Additional file 2: Figure S1: Establishment of TaqMan tests for expression analysis of individual inflammasome genes in rats. TaqMan assays for rat NLRP-3 (A), NLRC-4 (B), AIM2 (C), IL-1β (D), IL-18 (E), ASC (F), TNF-α (G), and rS6 (H) were established. Representative melting curves for each gene are depicted. Amplification of respective target gene sequences were performed under the same cycling conditions using a melting temperature of 95°C and amplification/extension temperatures of 60°C, respectively. The individual primer combinations used in each test are depicted in Table 1. (PDF 342 KB)
Additional file 3: Figure S2: Establishment of TaqMan tests for expression analysis of individual inflammasome genes in mouse. TaqMan assays for murine NLRP-1b (A), NLRP-1c (B), NLRP-3 (C), NLRC-4 (D), AIM2 (E), IL-1β (F), IL-18 (G), ASC (H), TNF-α (I), IL-6 (J), IL-10 (K), IFN-γ (L) and GAPDH (M) were established. Amplification of the different gene sequences were essentially performed under the same cycling conditions each using a melting temperature of 95°C and amplification/extension temperatures of 60°C, respectively. Representative melting curves for each gene are depicted. The individual primer combinations used in each test are depicted in Table 1. (PDF 261 KB)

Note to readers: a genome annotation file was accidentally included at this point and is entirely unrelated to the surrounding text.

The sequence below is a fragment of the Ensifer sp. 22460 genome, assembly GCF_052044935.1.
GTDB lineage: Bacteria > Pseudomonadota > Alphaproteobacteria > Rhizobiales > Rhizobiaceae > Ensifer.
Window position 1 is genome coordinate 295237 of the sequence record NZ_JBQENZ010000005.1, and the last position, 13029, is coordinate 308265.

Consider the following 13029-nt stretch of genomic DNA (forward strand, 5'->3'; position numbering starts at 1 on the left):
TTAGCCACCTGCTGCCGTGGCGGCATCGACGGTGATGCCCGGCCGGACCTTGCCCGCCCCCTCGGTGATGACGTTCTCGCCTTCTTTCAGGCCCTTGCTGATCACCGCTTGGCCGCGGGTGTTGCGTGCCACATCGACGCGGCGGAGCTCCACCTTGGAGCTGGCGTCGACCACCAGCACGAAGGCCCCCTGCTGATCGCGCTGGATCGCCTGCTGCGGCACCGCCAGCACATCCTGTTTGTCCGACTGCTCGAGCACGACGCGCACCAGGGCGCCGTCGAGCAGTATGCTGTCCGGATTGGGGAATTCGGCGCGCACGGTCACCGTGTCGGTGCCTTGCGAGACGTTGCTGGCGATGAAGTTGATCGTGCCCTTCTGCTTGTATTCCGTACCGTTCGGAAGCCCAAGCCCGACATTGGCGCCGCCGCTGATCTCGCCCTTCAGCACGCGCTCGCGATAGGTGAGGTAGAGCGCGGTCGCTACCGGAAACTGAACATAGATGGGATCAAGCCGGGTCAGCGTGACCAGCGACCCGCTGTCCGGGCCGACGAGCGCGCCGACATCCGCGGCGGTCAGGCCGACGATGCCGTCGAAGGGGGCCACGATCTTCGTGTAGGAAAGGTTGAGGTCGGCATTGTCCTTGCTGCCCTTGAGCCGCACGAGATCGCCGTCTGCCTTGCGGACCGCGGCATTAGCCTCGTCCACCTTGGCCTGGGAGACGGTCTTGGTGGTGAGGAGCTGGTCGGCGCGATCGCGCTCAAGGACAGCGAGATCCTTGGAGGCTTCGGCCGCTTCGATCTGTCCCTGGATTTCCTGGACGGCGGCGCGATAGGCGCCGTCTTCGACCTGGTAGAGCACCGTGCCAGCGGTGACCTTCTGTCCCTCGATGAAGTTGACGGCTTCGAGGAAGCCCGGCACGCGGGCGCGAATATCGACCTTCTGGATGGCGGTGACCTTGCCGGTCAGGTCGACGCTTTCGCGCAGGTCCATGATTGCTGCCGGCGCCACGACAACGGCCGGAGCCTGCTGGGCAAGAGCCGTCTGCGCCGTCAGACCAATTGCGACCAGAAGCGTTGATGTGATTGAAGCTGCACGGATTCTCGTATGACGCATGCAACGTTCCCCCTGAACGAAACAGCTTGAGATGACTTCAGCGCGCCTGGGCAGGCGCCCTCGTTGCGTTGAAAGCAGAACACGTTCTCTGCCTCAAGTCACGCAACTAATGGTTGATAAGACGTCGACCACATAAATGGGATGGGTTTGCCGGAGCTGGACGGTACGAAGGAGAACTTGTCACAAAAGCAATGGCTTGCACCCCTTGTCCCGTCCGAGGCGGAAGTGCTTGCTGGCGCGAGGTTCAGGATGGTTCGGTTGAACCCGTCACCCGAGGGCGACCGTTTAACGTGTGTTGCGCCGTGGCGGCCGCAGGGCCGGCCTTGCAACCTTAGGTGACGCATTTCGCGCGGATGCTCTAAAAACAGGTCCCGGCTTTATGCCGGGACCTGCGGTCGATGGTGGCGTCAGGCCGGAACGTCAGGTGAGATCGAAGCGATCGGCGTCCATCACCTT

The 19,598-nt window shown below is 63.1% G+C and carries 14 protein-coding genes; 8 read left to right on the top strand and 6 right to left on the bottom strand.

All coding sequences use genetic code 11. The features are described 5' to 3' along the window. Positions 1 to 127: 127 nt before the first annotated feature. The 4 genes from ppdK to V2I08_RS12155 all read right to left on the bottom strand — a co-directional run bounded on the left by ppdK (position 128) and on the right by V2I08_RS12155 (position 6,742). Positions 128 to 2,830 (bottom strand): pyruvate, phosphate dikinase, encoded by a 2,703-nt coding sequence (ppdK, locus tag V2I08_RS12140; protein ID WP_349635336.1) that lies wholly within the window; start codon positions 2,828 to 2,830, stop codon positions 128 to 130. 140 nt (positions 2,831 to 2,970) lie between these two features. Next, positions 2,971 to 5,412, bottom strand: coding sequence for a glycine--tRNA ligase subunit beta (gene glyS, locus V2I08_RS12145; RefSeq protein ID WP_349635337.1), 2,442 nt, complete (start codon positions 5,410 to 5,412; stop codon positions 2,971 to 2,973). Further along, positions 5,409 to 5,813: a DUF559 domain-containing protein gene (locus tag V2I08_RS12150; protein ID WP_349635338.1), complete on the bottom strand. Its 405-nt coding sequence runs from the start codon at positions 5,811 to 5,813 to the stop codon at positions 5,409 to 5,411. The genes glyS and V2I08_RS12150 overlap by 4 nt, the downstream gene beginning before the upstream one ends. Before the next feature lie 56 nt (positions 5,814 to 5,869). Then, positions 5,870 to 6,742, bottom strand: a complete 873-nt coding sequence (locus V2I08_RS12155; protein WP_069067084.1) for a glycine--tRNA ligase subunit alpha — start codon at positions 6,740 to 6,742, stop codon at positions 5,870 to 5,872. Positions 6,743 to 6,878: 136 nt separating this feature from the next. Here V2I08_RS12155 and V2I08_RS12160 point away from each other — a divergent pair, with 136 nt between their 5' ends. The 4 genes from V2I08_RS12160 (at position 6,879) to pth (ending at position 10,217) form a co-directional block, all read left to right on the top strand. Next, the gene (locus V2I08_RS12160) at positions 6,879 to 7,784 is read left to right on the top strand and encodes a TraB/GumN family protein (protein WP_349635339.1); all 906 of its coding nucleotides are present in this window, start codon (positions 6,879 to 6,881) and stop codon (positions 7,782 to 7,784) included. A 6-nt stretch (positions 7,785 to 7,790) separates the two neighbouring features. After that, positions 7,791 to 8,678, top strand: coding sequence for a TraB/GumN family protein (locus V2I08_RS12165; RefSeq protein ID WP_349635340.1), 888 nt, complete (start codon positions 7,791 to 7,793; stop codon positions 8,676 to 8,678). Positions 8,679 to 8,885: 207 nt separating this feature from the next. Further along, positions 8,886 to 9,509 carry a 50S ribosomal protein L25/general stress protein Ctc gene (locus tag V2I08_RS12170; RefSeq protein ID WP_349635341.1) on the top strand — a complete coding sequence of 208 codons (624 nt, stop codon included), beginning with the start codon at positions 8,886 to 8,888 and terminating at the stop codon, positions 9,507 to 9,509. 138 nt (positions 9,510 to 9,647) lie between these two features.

Additional file 4: Figure S3: Analysis of DNA fragmentation after treatment with LPS. (A) TUNEL assay in CFSC-2G cells that were stimulated in short (30 min) and long term (16 h) with 200 ng/ml LPS kept their cellular integrity. The nuclei are counterstained with DAPI. (TIFF 9 MB)12950_2012_272_MOESM4_ESM.tiff
Additional file 5: Figure S4: Analysis of cell cytotoxicity after treatment with LPS. (A) The standard curve for measurement of LDH activity was established with a preparation of hog LDH. (B) The chosen kit system allows to measure LDH activity in a wide range from 0.001 (Background), to 5,083 (high control). (C) Measurement of LDH in cellular supernatants of CFSC-2G cells that were incubated with indicated concentrations of LPS for indicated time intervals reveal only low cellular toxicity of LPS. (TIFF 946 KB)12950_2012_272_MOESM5_ESM.tiff
Additional file 6: Figure S5: Induction of acute phase response in mice after LPS injection. (A) Mice were subjected to LPS stimulation and livers samples were taken after 2 and 6 hours. The expression of pro-inflammatory, anti-inflammatory cytokines as well as indicated inflammasome components was analyzed by qRT-PCR. (B) Expression analysis of the monocyte chemotactic protein (MCP-1, CCL2) in livers after LPS injection. For detailed statistical analysis of this set of experiments see Additional file 1. (TIFF 167 KB)
Additional file 7: Figure S6: Expression analysis of Kupffer cells after stimulation with LPS. Primary KC were stimulated with indicated concentration of LPS for 2 hrs and the expression of (A) NLRP-1, NLRC4/NALP4, AIM2, IL-18, ASC and (B) NLRP-3, IL-1β and TNF-α determined by quantitative RT-PCR. In this analysis, the target gene expression without stimulation with LPS was set to 1. (TIFF 222 KB)12950_2012_272_MOESM7_ESM.tiff
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- Expression analysis of inflammasomes in experimental models of inflammatory and fibrotic liver disease
Sorina Georgiana Boaru
- BioMed Central